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NBP Revises '25 CPI Outlook Significantly Higher, Focus Turns To Official Commentary

NBP

The National Bank of Poland (NBP) released an updated set of macroeconomic forecasts alongside the expected decision to keep interest rates on hold on Wednesday. The mid-points of the CPI projection for 2024 was revised marginally higher (to +3.1% Y/Y from +3.0% in the forecast from March), but the biggest surprise was the significant revision to the 2025 forecast mid-point (changed to +5.1% Y/Y from +3.6%). Still, the mid-point of the forecast for 2026 was revised slightly lower (to +2.7% Y/Y from +2.9%), suggesting that the surge in inflation expected next year is seen as temporary. We summarise snap reactions from several local sell-side desks below, but it should be noted that further clarity will be provided by Governor Glapinski's press conference today (14:00BST/15:00CEST), as well as the presentation of the new forecasts by the central bank's senior staffers on Friday (09:00BST/10:00CEST)

  • mBank note that the central bank expects inflation to be elevated in 2025, but this is not the horizon of monetary policy at this point. The NBP set their sights on 2026 and the outlook for this year looks better. According to mBank, rate cuts may come in 2Q2025, when inflation will be on a downward trajectory.
  • Pekao believe that the new projections push back the prospect of rate cuts instead of bringing it closer. They argue that the return to the target has moved further away (to 1H2026 from end-2025) and note that they expect next editions of the inflation report to show an even later return to the target. They expect inflation to stabilise around +4.0% Y/Y due to still robust GDP growth and heightened wage pressures.
  • PKO write that the reasons behind the lower expected inflation were (1) a lower starting point for inflation, (2) only partial unfreezing of energy prices, and (3) a weaker momentum of core prices. They suspect that the new projection does not account for the revised energy tariffs (the cut-off date was June 14).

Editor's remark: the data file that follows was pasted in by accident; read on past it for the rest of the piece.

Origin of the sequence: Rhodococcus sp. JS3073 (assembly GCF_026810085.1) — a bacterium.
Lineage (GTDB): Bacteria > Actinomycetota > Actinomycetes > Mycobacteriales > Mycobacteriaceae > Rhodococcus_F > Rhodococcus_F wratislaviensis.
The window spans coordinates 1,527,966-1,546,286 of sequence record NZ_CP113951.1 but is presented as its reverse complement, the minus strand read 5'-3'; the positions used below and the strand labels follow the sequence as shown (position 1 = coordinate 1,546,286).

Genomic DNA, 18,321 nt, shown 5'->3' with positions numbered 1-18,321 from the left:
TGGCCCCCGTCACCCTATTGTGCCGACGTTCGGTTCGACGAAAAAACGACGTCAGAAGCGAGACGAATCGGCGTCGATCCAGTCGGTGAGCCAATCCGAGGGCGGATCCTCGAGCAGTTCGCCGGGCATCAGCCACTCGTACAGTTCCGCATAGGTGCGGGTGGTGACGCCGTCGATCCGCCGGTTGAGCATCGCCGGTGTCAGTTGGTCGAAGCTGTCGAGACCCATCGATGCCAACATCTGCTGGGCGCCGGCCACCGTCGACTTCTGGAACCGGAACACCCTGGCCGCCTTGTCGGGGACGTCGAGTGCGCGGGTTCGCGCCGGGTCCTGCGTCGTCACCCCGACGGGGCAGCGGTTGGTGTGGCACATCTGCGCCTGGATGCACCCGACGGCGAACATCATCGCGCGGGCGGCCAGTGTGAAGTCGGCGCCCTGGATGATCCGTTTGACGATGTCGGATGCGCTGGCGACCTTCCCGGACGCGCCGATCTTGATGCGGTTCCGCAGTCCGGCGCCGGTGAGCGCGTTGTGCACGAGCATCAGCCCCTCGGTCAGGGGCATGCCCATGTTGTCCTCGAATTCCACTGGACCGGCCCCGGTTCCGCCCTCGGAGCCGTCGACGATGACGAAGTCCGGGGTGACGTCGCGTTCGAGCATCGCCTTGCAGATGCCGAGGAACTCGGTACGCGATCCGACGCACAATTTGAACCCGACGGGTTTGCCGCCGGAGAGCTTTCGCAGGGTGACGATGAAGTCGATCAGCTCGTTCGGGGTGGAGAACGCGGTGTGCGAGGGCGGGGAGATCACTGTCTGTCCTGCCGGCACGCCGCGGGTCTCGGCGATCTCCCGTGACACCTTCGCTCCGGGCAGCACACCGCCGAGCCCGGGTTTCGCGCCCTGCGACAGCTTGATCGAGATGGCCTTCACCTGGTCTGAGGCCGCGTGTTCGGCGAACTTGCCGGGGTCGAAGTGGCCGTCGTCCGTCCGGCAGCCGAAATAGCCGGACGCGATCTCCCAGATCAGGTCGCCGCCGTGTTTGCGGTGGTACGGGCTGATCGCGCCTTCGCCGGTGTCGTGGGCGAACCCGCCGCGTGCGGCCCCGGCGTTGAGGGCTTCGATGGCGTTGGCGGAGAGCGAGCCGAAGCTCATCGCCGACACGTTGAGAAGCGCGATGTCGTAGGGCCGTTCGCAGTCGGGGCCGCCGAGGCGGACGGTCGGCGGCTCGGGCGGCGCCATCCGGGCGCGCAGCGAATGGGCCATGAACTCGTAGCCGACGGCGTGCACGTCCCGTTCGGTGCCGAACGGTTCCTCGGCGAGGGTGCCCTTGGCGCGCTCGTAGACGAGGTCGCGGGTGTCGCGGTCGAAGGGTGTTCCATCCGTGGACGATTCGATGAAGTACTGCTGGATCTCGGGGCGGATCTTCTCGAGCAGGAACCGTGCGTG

• The Polish Economic Institute note that the revised inflation outlook for 2024 is a function of a positive surprise in 1H2024 and more clarity on the pace of unfreezing energy prices. They expect the NBP to stand pat on rates in the coming months, but not due to the partial withdrawal of energy price caps. Rather, they think that elevated core inflation (incl. in the services sector) is the main source of concern now.
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The National Bank of Poland (NBP) released an updated set of macroeconomic forecasts alongside the expected decision to keep interest rates on hold on Wednesday. The mid-points of the CPI projection for 2024 was revised marginally higher (to +3.1% Y/Y from +3.0% in the forecast from March), but the biggest surprise was the significant revision to the 2025 forecast mid-point (changed to +5.1% Y/Y from +3.6%). Still, the mid-point of the forecast for 2026 was revised slightly lower (to +2.7% Y/Y from +2.9%), suggesting that the surge in inflation expected next year is seen as temporary. We summarise snap reactions from several local sell-side desks below, but it should be noted that further clarity will be provided by Governor Glapinski's press conference today (14:00BST/15:00CEST), as well as the presentation of the new forecasts by the central bank's senior staffers on Friday (09:00BST/10:00CEST)

  • mBank note that the central bank expects inflation to be elevated in 2025, but this is not the horizon of monetary policy at this point. The NBP set their sights on 2026 and the outlook for this year looks better. According to mBank, rate cuts may come in 2Q2025, when inflation will be on a downward trajectory.
  • Pekao believe that the new projections push back the prospect of rate cuts instead of bringing it closer. They argue that the return to the target has moved further away (to 1H2026 from end-2025) and note that they expect next editions of the inflation report to show an even later return to the target. They expect inflation to stabilise around +4.0% Y/Y due to still robust GDP growth and heightened wage pressures.
  • PKO write that the reasons behind the lower expected inflation were (1) a lower starting point for inflation, (2) only partial unfreezing of energy prices, and (3) a weaker momentum of core prices. They suspect that the new projection does not account for the revised energy tariffs (the cut-off date was June 14).
  • The Polish Economic Institute note that the revised inflation outlook for 2024 is a function of a positive surprise in 1H2024 and more clarity on the pace of unfreezing energy prices. They expect the NBP to stand pat on rates in the coming months, but not due to the partial withdrawal of energy price caps. Rather, they think that elevated core inflation (incl. in the services sector) is the main source of concern now.